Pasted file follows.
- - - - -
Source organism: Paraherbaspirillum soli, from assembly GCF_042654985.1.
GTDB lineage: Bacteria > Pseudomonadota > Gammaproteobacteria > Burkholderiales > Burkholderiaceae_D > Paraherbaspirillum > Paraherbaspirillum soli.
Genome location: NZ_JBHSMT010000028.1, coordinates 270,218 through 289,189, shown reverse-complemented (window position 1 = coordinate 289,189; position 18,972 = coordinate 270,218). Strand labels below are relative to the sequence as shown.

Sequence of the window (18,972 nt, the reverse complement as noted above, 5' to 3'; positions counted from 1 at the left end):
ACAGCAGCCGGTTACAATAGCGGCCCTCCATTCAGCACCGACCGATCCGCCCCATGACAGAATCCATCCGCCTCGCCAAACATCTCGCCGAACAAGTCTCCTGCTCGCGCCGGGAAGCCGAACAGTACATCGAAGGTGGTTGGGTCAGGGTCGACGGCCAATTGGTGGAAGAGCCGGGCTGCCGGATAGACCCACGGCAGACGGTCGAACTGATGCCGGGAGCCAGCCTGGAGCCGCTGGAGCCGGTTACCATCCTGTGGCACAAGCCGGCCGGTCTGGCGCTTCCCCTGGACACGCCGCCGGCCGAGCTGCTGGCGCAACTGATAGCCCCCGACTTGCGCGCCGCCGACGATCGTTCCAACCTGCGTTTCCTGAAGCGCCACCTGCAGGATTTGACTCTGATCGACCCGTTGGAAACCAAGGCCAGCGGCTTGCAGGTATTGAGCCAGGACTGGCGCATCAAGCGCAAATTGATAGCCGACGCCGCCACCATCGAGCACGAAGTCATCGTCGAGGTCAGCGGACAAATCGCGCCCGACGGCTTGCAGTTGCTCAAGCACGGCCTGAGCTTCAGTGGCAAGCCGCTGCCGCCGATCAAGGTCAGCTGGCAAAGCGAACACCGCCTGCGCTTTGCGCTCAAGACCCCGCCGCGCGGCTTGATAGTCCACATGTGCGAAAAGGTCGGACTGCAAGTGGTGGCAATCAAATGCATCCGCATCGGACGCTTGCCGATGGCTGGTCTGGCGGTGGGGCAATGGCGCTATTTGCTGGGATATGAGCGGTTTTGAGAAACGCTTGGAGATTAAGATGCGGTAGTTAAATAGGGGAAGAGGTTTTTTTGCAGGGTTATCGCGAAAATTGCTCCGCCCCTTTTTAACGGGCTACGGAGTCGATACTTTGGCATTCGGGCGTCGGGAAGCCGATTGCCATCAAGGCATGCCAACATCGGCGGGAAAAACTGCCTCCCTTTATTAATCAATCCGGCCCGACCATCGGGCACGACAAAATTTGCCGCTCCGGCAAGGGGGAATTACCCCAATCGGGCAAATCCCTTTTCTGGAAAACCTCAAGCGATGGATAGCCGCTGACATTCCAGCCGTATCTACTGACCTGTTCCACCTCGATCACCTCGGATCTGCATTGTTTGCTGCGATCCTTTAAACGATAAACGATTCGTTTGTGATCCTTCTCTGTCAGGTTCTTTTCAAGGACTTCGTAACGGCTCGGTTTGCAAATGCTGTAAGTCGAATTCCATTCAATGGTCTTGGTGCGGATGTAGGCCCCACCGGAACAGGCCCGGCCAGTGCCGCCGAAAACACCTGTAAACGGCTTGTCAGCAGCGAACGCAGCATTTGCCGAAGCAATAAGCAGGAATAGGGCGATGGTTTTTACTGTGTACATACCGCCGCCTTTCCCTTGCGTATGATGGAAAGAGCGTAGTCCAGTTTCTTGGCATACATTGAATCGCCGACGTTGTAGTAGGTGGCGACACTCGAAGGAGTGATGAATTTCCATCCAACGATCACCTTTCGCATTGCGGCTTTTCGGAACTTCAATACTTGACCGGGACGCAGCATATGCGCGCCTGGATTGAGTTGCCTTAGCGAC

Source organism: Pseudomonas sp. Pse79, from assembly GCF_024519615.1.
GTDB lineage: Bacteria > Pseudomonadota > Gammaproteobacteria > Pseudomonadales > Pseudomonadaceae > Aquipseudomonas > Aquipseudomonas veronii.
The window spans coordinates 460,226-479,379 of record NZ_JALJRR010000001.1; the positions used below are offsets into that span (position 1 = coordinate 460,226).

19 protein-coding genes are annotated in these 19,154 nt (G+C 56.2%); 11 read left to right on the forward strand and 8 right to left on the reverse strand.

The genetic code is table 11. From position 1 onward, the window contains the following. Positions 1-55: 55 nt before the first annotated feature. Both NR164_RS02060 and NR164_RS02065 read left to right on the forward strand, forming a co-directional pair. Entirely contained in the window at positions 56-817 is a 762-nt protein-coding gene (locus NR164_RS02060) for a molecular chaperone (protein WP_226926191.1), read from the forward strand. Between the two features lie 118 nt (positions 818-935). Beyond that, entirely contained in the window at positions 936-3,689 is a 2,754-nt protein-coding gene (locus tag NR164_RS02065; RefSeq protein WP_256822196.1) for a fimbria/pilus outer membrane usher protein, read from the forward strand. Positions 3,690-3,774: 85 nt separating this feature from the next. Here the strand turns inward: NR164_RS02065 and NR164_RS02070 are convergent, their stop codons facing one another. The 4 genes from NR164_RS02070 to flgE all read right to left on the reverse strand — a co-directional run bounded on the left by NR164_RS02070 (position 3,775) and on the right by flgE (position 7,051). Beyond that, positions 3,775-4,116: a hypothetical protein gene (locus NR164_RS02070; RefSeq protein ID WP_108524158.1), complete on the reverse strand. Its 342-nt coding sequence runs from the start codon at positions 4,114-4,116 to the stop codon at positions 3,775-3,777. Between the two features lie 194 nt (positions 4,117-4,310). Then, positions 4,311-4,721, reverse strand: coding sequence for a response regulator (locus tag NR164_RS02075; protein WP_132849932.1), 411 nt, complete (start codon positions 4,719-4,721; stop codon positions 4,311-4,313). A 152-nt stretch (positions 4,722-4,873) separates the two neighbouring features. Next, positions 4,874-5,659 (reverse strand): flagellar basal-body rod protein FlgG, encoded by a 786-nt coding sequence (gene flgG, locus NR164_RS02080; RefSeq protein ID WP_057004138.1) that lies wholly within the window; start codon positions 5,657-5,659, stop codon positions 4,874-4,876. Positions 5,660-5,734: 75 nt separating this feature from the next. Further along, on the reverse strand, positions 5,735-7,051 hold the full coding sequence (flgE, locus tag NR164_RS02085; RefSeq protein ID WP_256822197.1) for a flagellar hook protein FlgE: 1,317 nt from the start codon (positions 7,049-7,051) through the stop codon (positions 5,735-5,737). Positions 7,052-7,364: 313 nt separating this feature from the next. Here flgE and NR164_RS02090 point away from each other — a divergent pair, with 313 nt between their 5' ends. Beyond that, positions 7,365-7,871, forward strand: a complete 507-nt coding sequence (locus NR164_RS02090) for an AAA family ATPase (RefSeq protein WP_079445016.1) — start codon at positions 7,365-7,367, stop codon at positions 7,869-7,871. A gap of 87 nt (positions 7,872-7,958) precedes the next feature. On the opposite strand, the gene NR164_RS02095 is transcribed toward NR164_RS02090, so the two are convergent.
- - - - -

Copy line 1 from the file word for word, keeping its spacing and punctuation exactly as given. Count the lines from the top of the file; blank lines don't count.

Source organism: Paraherbaspirillum soli, from assembly GCF_042654985.1.